The transcript is from a call with Zelenskiy after the Ukrainian was elected president but before he took office. The White House did not release a summary of the call - known as a readout - when it took place seven months ago. Congressional Republicans on the three House panels conducting the impeachment inquiry, in a memo to party leaders reviewed by Reuters, said that weeks of closed-door testimony have not established that Trump committed an impeachable offense.

For the past two weeks, House investigators have been releasing transcripts of interviews conducted behind closed doors with witnesses, including U.S. diplomats who have expressed concerns about dealings with Ukraine by administration officials and the president's personal attorney, Rudy Giuliani. Trump has intensified his attacks on the investigation ahead of the televised public hearings, which threaten to crowd out other issues like the economy and immigration as voters turn their minds to the November 2020 election.

He issued a series of impeachment-related tweets late on Monday, including accusing Schiff of fabricating transcripts. There has been no suggestion by any witness or Republicans on the panels that the transcripts were inaccurate.

House Democrats consider the open hearings that will start on Wednesday as crucial to building public support for a vote on articles of impeachment - formal charges - against Trump. If that occurs, the 100-seat Republican-controlled Senate would hold a trial, but Republicans have so far shown little interest in removing Trump from office.



South Africa's COVID-19 response: Surprising outcomes or just poor data management?

South Africa has been committed to improving its health information system and shows that a robust digital has considerable scope to improve healthcare for the entire population. But the COVID-19 pandemic has highlighted that significant ga...

Post-COVID-19 Nigeria needs a robust Health Management Information System to handle high disease burden

Nigeria is among a few countries that conceptualised a health management information system HMIS in the early 90s but implementation has been a challenge till date. Besides COVID-19, the country has a huge burden of communicable and non-com...

Morocco COVID-19 response: A fragile health system and the deteriorating situation

Learning from its European neighbors, Morocco imposed drastic measures from the initial stages of the COVID-19 outbreak to try to contain its spread. The strategy worked for a few months but the cases have surged after mid-June. In this sit...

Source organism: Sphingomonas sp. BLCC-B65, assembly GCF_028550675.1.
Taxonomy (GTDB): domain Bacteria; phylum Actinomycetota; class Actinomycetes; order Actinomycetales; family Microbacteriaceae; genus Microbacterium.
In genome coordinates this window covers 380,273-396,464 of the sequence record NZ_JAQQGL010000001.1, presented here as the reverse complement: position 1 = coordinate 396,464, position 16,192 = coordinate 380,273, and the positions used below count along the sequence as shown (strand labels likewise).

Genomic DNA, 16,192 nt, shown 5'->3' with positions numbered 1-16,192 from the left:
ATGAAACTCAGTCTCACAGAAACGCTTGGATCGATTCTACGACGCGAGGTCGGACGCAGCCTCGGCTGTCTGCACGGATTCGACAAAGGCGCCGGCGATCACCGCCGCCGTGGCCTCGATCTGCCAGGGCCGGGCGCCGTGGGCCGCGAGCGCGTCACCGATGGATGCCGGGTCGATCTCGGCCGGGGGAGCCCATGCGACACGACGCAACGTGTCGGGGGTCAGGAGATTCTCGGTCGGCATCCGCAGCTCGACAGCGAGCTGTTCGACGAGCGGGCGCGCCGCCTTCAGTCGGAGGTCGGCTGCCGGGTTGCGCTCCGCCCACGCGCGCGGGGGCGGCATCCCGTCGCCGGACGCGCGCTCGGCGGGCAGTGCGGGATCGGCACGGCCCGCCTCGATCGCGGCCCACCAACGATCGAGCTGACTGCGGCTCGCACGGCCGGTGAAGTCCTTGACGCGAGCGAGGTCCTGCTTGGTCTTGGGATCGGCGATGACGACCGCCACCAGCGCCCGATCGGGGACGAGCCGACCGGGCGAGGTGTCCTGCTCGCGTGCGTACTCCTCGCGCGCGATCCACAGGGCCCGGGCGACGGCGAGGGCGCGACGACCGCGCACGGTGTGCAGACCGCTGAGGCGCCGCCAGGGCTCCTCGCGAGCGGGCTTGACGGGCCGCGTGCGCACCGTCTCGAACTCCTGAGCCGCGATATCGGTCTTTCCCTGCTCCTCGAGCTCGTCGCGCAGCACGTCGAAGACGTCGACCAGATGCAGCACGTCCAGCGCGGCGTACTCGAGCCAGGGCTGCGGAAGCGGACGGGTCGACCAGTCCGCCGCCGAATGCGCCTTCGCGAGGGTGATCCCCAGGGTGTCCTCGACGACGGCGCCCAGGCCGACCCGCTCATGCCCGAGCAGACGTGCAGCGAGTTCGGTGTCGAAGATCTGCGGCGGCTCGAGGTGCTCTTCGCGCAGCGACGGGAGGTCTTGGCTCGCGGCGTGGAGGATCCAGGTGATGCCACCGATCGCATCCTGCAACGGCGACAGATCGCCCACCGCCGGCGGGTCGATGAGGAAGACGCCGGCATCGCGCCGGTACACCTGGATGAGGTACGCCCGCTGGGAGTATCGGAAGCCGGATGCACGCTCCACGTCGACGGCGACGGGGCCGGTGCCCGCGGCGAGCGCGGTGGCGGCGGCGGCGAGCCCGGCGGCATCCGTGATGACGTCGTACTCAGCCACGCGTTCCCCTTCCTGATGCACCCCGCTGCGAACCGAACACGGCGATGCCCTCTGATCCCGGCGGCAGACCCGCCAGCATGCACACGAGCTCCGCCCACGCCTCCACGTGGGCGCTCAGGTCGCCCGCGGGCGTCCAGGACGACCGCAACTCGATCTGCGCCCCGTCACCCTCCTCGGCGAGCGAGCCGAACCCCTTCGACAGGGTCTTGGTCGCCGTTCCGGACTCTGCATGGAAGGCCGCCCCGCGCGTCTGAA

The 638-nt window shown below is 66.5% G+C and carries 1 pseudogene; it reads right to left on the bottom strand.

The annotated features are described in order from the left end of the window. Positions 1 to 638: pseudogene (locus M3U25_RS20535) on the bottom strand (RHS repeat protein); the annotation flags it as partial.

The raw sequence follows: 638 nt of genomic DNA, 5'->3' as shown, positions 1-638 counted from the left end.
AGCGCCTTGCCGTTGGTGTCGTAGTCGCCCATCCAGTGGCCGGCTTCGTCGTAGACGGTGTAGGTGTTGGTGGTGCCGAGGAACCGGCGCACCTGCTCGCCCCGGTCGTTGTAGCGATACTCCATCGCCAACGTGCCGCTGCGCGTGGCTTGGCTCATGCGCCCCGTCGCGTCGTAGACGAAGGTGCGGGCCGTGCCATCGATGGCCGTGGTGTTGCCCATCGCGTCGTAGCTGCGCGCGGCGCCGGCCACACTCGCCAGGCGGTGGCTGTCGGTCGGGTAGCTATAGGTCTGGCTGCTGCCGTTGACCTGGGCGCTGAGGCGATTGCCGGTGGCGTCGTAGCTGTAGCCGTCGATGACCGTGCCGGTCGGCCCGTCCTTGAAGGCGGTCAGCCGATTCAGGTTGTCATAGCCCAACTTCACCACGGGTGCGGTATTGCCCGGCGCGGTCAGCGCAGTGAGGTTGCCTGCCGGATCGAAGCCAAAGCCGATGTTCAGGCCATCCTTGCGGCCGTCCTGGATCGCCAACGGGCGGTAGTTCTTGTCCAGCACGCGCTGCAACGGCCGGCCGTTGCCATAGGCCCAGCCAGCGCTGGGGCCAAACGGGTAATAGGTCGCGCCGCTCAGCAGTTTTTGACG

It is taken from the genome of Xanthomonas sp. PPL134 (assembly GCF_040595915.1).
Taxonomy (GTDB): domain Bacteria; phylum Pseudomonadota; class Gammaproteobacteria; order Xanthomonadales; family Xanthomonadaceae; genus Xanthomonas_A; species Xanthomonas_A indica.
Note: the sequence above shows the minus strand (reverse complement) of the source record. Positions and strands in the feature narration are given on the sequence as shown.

COVID-19: Argentina’s health system inefficiencies exaggerate flaws of health information system

You can recover from a drop in the GDP, but you cant recover from death, was the straightforward mindset of Argentinas President Alberto Fernndez and defined the countrys response to COVID-19. The South American nation imposed a strict...


Latest News

London mayor requests $7.4 bln bailout for Transport for London - FT

London Mayor Sadiq Khan has called for a 5.7 billion pounds 7.37 billion bailout package for Londons transport operator, in an attempt to keep the capitals transport system going for the next 18 months, the Financial Times reported httpson....

Legislation introduced to boost India-US clean energy and climate cooperation

A top Democratic senator on Wednesday introduced a legislation in the US Senate to establish a forum for bilateral cooperation with India on clean energy technologies and energy transmission. Introduced by Senator Robert Menendez, a ranking...

Trump issues fresh rare earth mining executive order

U.S. President Donald Trump on Wednesday ordered his Cabinet secretaries to look into the countrys reliance on rare earths in his latest bid to end Chinas dominance of the industry. The move could lead to tariffs, quotas or other possible i...

Australia's Victoria reports 800th COVID-19 death, other states ease restrictions

Australias second-most populous state - epicentre of the countrys COVID-19 outbreak - reported its 800th death from the virus on Thursday, although case numbers held steady. Victoria state accounts for 90 of national COVID-19 deaths. Austra...

Give Feedback